Stress in itself is not an illness but when you experience it frequently, it increases the risk of mental health problems. The conditions involve psychosis, anxiety, depression, and substance use problems.
Impacts of Stress on Mental Health
Stress can produce negative changes to your body ranging from mild to severe. Your body’s autonomic nervous system takes control when you are under stress. This nervous system regulates the involuntary functions of your internal organs such as the intestines, stomach, and heart.
The intensity or stress can be good as well as bad. In minor cases, it can increase thinking skills and help you survive in situations where you have to perform better, such as in an exam.
But long-term stress can be dangerous. Here are some of the signs and symptoms of long-term stress that you can identify and cope with it:
- Anxiety and restlessness
- Feeling depressed and hopeless
- Panic attacks
- Lack in self-confidence
- Feeling overwhelmed
- Cold attitude towards responsibilities and family
- Mood swings
- Unable to make and fulfill decisions
- Trouble sleeping and Loss of appetite
- Change in sexual drive
- Unfocused and unmotivated
- Social withdrawal
- Reduced levels of productivity and performance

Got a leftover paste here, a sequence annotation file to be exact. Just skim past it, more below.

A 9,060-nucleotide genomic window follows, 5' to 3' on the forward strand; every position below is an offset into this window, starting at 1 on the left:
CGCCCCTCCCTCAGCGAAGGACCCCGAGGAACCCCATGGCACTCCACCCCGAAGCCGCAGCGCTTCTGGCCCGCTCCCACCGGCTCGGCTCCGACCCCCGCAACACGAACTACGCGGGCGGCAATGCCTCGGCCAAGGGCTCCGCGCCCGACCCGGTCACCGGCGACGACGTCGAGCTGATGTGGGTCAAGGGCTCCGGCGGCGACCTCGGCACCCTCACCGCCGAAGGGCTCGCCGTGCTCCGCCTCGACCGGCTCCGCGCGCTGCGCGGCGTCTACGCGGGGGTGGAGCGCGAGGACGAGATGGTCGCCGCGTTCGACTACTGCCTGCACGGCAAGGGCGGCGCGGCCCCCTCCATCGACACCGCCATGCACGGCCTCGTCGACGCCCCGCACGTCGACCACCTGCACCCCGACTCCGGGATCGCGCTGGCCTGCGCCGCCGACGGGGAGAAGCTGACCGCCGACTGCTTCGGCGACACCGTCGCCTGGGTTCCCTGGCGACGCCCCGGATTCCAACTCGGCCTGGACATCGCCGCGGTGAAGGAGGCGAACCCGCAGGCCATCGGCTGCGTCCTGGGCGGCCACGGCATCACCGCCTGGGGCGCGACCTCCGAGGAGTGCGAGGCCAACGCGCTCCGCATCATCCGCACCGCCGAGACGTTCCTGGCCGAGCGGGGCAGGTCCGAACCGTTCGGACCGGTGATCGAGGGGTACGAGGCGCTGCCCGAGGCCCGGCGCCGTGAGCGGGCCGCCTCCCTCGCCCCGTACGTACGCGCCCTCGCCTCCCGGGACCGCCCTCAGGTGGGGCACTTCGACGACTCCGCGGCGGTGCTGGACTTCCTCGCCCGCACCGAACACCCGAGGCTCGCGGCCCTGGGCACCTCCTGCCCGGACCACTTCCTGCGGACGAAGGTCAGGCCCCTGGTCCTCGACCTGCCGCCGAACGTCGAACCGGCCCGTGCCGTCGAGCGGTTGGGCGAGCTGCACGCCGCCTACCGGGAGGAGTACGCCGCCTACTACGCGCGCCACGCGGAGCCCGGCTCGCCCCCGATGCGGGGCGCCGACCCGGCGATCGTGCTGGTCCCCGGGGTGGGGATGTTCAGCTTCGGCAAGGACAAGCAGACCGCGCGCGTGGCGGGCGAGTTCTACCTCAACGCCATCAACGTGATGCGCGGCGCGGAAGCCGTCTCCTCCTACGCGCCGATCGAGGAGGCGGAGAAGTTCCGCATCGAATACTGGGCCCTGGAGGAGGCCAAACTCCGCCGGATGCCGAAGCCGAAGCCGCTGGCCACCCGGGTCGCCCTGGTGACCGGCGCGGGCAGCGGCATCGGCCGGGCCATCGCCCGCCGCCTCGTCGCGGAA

- Drinking too much
You can face stress when:
- There’s a burden or a risk to your well-being with little or no means to counter the problem
- You have no set-up of support system around you
- Facing a job loss or changes in your environment
- Your sleep is very temporary or unable to sleep at night
- Physical health becomes poor
- You cannot control your emotional mood swings
Every individual suffering from stress has different triggers. If you identify triggers that are the cause of your stress you can get more personalized treatment to manage it. Do experiments in various ways to manage your mental health and reduce stress.
Here are some easiest ways to manage stress:
Exercising: Daily exercise triggers the secretion of stress-relieving hormones that improve your mental and physical health.